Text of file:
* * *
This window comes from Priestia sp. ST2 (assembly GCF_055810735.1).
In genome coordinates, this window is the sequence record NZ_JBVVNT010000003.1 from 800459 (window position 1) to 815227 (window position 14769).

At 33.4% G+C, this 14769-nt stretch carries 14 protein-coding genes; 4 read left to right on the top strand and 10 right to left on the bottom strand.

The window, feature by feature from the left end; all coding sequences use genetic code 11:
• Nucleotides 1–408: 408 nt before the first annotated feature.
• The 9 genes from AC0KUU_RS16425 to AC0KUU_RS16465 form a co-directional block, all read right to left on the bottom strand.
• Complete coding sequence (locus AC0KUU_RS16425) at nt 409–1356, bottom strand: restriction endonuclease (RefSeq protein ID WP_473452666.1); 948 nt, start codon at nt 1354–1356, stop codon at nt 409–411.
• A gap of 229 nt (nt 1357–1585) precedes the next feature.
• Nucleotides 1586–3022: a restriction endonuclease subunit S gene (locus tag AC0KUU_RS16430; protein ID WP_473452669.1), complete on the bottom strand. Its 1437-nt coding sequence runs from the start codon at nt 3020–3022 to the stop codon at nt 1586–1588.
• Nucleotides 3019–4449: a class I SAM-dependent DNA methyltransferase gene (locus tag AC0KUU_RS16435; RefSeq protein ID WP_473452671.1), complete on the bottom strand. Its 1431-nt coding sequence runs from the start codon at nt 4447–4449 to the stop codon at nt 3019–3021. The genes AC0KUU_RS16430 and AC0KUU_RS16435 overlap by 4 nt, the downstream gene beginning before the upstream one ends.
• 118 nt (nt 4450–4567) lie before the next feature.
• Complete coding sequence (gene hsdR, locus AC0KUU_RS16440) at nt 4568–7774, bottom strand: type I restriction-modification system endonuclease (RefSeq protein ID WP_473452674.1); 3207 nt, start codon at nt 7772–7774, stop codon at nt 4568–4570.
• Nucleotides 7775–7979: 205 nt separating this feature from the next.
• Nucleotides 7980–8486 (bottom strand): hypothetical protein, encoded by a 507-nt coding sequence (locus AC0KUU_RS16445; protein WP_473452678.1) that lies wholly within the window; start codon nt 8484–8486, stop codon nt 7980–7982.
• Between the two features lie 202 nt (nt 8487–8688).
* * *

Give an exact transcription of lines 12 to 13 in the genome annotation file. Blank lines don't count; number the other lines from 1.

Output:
• Complete coding sequence (gene hsdR, locus AC0KUU_RS16440) at nt 4568–7774, bottom strand: type I restriction-modification system endonuclease (RefSeq protein ID WP_473452674.1); 3207 nt, start codon at nt 7772–7774, stop codon at nt 4568–4570.
• Nucleotides 7775–7979: 205 nt separating this feature from the next.